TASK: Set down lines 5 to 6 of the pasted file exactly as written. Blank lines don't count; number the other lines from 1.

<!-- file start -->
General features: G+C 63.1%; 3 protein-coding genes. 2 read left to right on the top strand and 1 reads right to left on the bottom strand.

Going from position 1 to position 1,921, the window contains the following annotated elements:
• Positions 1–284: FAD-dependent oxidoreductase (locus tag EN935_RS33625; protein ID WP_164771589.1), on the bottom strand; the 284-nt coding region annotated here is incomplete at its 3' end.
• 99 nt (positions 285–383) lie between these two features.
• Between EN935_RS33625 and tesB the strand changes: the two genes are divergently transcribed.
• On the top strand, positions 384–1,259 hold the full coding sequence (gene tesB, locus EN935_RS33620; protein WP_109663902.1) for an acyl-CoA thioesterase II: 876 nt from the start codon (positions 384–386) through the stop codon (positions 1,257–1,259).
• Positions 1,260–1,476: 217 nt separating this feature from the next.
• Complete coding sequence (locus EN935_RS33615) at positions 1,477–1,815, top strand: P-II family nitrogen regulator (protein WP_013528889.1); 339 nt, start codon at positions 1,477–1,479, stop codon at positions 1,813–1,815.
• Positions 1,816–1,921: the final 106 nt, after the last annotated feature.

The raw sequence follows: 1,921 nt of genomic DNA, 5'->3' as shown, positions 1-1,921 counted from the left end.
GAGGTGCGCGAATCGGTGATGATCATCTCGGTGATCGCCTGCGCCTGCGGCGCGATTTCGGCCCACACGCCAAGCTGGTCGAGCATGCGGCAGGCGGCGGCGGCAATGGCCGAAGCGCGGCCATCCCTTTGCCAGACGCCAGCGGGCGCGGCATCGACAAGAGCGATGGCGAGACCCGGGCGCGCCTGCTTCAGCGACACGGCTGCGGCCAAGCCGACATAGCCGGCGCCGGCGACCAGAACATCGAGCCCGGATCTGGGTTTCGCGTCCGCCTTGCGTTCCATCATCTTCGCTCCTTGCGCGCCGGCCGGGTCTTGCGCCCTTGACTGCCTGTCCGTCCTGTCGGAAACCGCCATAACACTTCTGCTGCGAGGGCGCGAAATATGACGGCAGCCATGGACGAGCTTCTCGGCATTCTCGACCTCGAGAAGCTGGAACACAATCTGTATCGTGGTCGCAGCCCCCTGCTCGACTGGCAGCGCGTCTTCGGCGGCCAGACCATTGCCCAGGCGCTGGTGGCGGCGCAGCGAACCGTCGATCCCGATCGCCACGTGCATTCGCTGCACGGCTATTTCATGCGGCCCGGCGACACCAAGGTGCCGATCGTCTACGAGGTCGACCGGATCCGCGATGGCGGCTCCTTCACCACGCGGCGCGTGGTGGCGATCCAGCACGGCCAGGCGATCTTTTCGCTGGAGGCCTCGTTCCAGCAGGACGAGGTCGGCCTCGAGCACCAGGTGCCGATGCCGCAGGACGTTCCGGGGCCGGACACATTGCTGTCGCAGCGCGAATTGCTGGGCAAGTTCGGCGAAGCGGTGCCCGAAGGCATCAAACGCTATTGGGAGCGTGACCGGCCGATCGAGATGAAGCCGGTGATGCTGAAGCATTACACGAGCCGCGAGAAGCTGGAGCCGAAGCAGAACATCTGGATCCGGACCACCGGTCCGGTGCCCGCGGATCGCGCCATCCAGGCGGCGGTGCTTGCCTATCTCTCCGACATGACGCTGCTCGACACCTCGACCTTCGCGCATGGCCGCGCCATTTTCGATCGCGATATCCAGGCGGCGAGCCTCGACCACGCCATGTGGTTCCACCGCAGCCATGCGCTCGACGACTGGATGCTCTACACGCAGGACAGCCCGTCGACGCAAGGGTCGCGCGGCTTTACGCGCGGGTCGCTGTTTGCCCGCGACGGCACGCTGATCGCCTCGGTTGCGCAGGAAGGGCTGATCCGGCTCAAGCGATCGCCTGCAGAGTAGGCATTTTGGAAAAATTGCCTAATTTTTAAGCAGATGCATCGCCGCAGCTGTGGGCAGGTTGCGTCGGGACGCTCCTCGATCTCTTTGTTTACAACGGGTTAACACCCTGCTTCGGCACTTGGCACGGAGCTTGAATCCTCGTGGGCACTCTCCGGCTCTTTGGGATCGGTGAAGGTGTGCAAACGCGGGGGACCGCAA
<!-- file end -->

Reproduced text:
• Between EN935_RS33625 and tesB the strand changes: the two genes are divergently transcribed.
• On the top strand, positions 384–1,259 hold the full coding sequence (gene tesB, locus EN935_RS33620; protein WP_109663902.1) for an acyl-CoA thioesterase II: 876 nt from the start codon (positions 384–386) through the stop codon (positions 1,257–1,259).